There was much ado about our transport system that it almost felt like we were watching reality TV yesterday. And it’s not just the Lee family feud that is gripping this nation’s headlines, Khaw managed to step into the limelight this week, sharing the #1 spot.
I have lost track of the number of train breakdowns in recent weeks – from trains up in smoke to signalling delays, to faulty supervision systems, to commuters falling onto the tracks – there is an entire smorgasbord of things that can go wrong should you ever decide to take the train.
Our transport minister, Khaw Boon Wan, on the other hand blames the main stream media for hyping it. He has in fact been drumming into our heads that the train system is three times more reliable and that the state-run-media has gone tabloid.
Khaw is not alone when it comes to throwing smoke at us – each year at the SMRT annual general meeting, Desmond Quek, CEO of SMRT, has been reiterating that the train system is more reliable these days. He said that the Mean Kilometres between Failure has improved:
The Mean Kilometres between Failure (MKBF) for delays lasting more than 5 minutes, a key international metric used to measure rail reliability, has improved from 65,000 km in 2012 on the NSEWL to 140,000 km at the end of last year. With our ongoing efforts, this has further improved to 154,000 km as at end-June 2016. It is the best performance rate on record in our history, despite ageing and intensified usage.
No confidence in numbers
But commuters and critics are not buying it. Mano Sabnani, former editor of Business Times, once said, “Everyone had to go back to buses. They appear to be more reliable than trains these days!”
Singapore University of Social Sciences (SUSS) economist and senior lecturer Walter Theseira said it is quite difficult for the public to reconcile their train disruption experiences with the statistics provided by the Government, which claims that overall rail reliability has improved.
“There seems to be a mismatch between what we read and what we experience,” said Leong Hze Hian, president of Maruah. “The government needs to do more to restore confidence in our transport system.”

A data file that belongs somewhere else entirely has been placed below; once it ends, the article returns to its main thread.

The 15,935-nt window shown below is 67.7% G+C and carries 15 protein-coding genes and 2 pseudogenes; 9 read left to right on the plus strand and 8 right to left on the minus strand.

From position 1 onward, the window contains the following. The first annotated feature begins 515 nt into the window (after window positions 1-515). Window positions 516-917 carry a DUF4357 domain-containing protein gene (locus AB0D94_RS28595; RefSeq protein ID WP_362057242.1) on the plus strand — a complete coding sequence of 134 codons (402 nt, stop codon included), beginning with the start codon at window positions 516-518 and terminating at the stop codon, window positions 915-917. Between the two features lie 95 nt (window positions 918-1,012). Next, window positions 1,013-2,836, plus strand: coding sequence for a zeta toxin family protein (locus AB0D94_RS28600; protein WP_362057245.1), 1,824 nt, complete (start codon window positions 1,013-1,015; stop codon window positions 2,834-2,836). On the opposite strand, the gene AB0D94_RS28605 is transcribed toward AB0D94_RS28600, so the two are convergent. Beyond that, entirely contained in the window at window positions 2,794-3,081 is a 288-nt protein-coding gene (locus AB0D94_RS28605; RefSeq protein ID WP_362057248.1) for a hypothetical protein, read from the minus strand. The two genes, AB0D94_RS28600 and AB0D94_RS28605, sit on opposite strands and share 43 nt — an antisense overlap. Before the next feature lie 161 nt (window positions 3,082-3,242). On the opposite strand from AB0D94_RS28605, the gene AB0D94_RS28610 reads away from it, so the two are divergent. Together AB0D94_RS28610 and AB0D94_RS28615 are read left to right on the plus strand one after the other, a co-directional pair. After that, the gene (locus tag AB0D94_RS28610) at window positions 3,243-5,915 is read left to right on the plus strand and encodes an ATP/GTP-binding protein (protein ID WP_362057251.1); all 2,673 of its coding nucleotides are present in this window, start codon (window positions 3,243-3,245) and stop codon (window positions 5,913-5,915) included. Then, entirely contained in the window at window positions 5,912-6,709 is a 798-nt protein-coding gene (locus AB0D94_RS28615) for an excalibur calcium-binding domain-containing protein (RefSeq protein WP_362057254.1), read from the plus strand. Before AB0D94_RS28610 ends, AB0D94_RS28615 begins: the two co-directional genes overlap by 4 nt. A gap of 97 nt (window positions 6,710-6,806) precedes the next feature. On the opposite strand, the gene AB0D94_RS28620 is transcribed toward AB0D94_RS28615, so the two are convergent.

Leong also commented that the statistics probably rely on data outside the signalling test periods which causes much of the delays. Hence, the train performance and government statistics is designed to make it look good.
Currently, breakdowns are computed based on 5 minutes delay and during peak hours even a one-minute delay is a long time, which can quickly cause massive crowds, adding more strain to the system, Leong said.
Employees show up late
There is business cost to train delays – companies need to cope with employees coming in late every morning and in fact some of our interns are blaming the transport minister for turning up late and attribute it to signalling delays. Some of them are of course habitually late and no transport system, however good, can solve this problem.
Some observers say that the breakdowns are due to increased strain on our transport system. Our population has been growing rapidly since year 2000 from 4M to its current 5.6M but the infrastructure has not been able to keep up with the increased demands.
Despite all the fuss on social media about the breakdowns, over 70% of respondents think that we have a good transport system according to a survey conducted by Blackbox in July 2017. It’ll be interesting to see whether the number will decline for August.
For those living in the heartlands, the train system is the fastest way to get to work and with soaring property prices in downtown area, the option of living closer to their offices is out. Cars are also too expensive and it is out of reach for many.
It is a daily grind for many commuters and count your lucky stars if you get to work or school on time.